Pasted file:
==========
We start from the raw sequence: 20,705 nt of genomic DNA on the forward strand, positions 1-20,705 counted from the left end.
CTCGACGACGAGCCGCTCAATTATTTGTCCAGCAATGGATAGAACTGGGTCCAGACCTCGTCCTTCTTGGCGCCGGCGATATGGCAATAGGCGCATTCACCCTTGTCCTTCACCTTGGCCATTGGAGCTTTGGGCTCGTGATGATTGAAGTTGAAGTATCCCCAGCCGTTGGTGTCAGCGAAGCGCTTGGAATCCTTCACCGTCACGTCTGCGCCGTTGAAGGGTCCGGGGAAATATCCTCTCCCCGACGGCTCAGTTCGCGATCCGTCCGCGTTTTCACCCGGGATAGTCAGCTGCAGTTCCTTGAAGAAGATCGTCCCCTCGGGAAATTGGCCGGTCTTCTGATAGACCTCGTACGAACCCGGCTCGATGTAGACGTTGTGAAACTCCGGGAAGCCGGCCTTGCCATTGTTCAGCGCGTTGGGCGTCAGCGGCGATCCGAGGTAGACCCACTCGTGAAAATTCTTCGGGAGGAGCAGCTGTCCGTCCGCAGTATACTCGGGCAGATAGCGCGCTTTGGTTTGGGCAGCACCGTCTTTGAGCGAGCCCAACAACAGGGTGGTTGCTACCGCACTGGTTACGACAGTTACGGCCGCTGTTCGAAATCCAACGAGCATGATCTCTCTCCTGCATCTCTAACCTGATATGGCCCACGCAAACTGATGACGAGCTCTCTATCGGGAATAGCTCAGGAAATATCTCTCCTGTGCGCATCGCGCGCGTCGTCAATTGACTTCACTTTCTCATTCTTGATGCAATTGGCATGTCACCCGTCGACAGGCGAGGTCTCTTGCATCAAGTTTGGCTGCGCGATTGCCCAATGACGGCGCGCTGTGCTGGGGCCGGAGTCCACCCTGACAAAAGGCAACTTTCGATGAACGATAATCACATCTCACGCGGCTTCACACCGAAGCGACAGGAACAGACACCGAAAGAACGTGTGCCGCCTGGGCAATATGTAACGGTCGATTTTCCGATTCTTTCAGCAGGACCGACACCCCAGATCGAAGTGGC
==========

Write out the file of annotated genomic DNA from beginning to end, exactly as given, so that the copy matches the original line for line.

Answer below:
We start from the raw sequence: 20,705 nt of genomic DNA on the forward strand, positions 1-20,705 counted from the left end.
CTCGACGACGAGCCGCTCAATTATTTGTCCAGCAATGGATAGAACTGGGTCCAGACCTCGTCCTTCTTGGCGCCGGCGATATGGCAATAGGCGCATTCACCCTTGTCCTTCACCTTGGCCATTGGAGCTTTGGGCTCGTGATGATTGAAGTTGAAGTATCCCCAGCCGTTGGTGTCAGCGAAGCGCTTGGAATCCTTCACCGTCACGTCTGCGCCGTTGAAGGGTCCGGGGAAATATCCTCTCCCCGACGGCTCAGTTCGCGATCCGTCCGCGTTTTCACCCGGGATAGTCAGCTGCAGTTCCTTGAAGAAGATCGTCCCCTCGGGAAATTGGCCGGTCTTCTGATAGACCTCGTACGAACCCGGCTCGATGTAGACGTTGTGAAACTCCGGGAAGCCGGCCTTGCCATTGTTCAGCGCGTTGGGCGTCAGCGGCGATCCGAGGTAGACCCACTCGTGAAAATTCTTCGGGAGGAGCAGCTGTCCGTCCGCAGTATACTCGGGCAGATAGCGCGCTTTGGTTTGGGCAGCACCGTCTTTGAGCGAGCCCAACAACAGGGTGGTTGCTACCGCACTGGTTACGACAGTTACGGCCGCTGTTCGAAATCCAACGAGCATGATCTCTCTCCTGCATCTCTAACCTGATATGGCCCACGCAAACTGATGACGAGCTCTCTATCGGGAATAGCTCAGGAAATATCTCTCCTGTGCGCATCGCGCGCGTCGTCAATTGACTTCACTTTCTCATTCTTGATGCAATTGGCATGTCACCCGTCGACAGGCGAGGTCTCTTGCATCAAGTTTGGCTGCGCGATTGCCCAATGACGGCGCGCTGTGCTGGGGCCGGAGTCCACCCTGACAAAAGGCAACTTTCGATGAACGATAATCACATCTCACGCGGCTTCACACCGAAGCGACAGGAACAGACACCGAAAGAACGTGTGCCGCCTGGGCAATATGTAACGGTCGATTTTCCGATTCTTTCAGCAGGACCGACACCCCAGATCGAAGTGGC